: Peripheral T cell tolerance involves deletion and hyporesponsiveness, and is due in large part to signal 1 (TCR) in the absence of signal 2 (costimulation). Although CD28 has been proposed to constitute signal 2, there is increasing evidence that other cell surface receptors are involved. We have studied one member of the TNFR family, named OX40 (CD134), whose expression is inducible on T cells. Our data show that 0X40 determines the magnitude of both primary and secondary CD4 responses. Specifically, 0X40 costimulation prolongs clonal expansion during the peak of the primary T cell response, enhances differentiation and cytokine secretion, suppresses cell death, and promotes T cell memory. Moreover, we now have new data which show that 0X40 stimulation can not only prevent the induction of CD4 tolerance, but can reverse pre-existing tolerance, targeting hyporesponsive T cells, inducing them to expand, and allowing them to regain their responsiveness. In this application we propose to delineate the mode of action of 0X40 in preventing T cell tolerance and to explore the utility of targeting 0X40 during tolerizing responses. Using in vitro and in vivo systems with TCR transgenic T cells and cloned T cells, we will determine whether 0X40 signals rescue the defects in JNK and NF-kB activation that are seen in tolerant CD4 cells and that these pathways account for reversal of hyporesponsiveness. Additionally, we will show if 0X40 action in enhancing accumulation of non-tolerant T cells is through regulating the anti-apoptotic molecules bcl-2, bcl-xL, TAP, and FLIP, and/or controlling the degradation of the cell cycle inhibitor p27kip1. We will determine whether 0X40 signals regulate tolerance of CD8 cells using adoptive transfer of TCR transgenic T cells in situations which are helper dependent or independent, and if 0X40 signals can reverse CD8 tolerance. We will investigate the role of 0X40 in induction and persistence of unresponsiveness of both CD4 and CD8 T cells using 0X40 knockout mice, and show the therapeutic potential of targeting 0X40 during tolerizing responses induced by several tumors. Lastly, we will determine the role of 0X40 in CD4 and CD8 tolerance to islet-expressed antigen in a model of autoimmune diabetes using RIP-mOVA mice. These studies will show the role of 0X40 in determining peripheral tolerance in both CD4 and CD8 compartments, and whether 0X40 is a viable target for reversing the tolerance process in disease.

Agency
National Institute of Health (NIH)
Institute
National Cancer Institute (NCI)
Type
Research Project (R01)
Project #
1R01CA091837-01A1
Application #
6466491
Study Section
Experimental Immunology Study Section (EI)
Program Officer
Mccarthy, Susan A
Project Start
2002-04-01
Project End
2007-03-31
Budget Start
2002-04-01
Budget End
2003-03-31
Support Year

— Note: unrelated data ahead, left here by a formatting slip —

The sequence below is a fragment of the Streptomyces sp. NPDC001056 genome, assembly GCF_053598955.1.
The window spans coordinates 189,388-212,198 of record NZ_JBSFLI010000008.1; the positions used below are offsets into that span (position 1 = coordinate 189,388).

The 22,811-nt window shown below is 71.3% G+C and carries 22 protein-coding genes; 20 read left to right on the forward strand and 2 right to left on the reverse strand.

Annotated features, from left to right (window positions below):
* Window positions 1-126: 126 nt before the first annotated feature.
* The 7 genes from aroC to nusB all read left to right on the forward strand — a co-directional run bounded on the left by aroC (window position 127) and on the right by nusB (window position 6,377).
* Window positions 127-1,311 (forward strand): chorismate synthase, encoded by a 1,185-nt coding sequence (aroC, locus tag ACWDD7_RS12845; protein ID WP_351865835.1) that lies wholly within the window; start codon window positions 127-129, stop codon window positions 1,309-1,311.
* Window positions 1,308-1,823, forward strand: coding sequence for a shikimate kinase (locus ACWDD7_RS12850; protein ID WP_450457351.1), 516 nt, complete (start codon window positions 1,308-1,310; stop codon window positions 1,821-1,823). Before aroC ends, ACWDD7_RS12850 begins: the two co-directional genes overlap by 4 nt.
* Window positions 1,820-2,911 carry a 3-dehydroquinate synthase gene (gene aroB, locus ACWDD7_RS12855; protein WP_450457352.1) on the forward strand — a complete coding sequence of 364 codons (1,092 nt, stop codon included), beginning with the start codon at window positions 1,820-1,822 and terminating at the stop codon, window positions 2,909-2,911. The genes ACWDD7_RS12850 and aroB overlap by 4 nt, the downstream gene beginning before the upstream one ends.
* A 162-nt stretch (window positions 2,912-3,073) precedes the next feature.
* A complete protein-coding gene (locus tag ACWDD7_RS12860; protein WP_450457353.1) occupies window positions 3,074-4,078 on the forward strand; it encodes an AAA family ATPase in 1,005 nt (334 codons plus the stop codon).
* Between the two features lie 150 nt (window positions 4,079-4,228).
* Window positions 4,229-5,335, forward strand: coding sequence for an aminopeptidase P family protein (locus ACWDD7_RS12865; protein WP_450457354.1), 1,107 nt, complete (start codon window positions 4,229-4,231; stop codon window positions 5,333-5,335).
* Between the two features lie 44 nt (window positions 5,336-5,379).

1
Fiscal Year
2002
Total Cost
$307,563
Indirect Cost
Name
La Jolla Institute
Department
Type
DUNS #
603880287
City
La Jolla
State
CA
Country
United States
Zip Code
92037
Duan, Wei; Croft, Michael (2014) Control of regulatory T cells and airway tolerance by lung macrophages and dendritic cells. Ann Am Thorac Soc 11 Suppl 5:S306-13
Croft, Michael (2014) The TNF family in T cell differentiation and function--unanswered questions and future directions. Semin Immunol 26:183-90
Flynn, Rachel; Hutchinson, Tarun; Murphy, Kenneth M et al. (2013) CD8 T cell memory to a viral pathogen requires trans cosignaling between HVEM and BTLA. PLoS One 8:e77991
Croft, Michael; Benedict, Chris A; Ware, Carl F (2013) Clinical targeting of the TNF and TNFR superfamilies. Nat Rev Drug Discov 12:147-68
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Boettler, Tobias; Choi, Youn Soo; Salek-Ardakani, Shahram et al. (2013) Exogenous OX40 stimulation during lymphocytic choriomeningitis virus infection impairs follicular Th cell differentiation and diverts CD4 T cells into the effector lineage by upregulating Blimp-1. J Immunol 191:5026-35
Soroosh, Pejman; Doherty, Taylor A; Duan, Wei et al. (2013) Lung-resident tissue macrophages generate Foxp3+ regulatory T cells and promote airway tolerance. J Exp Med 210:775-88
Boettler, Tobias; Moeckel, Friedrich; Cheng, Yang et al. (2012) OX40 facilitates control of a persistent virus infection. PLoS Pathog 8:e1002913
Croft, Michael; Duan, Wei; Choi, Heonsik et al. (2012) TNF superfamily in inflammatory disease: translating basic insights. Trends Immunol 33:144-52
Magalhaes, Joao G; Rubino, Stephen J; Travassos, Leonardo H et al. (2011) Nucleotide oligomerization domain-containing proteins instruct T cell helper type 2 immunity through stromal activation. Proc Natl Acad Sci U S A 108:14896-901

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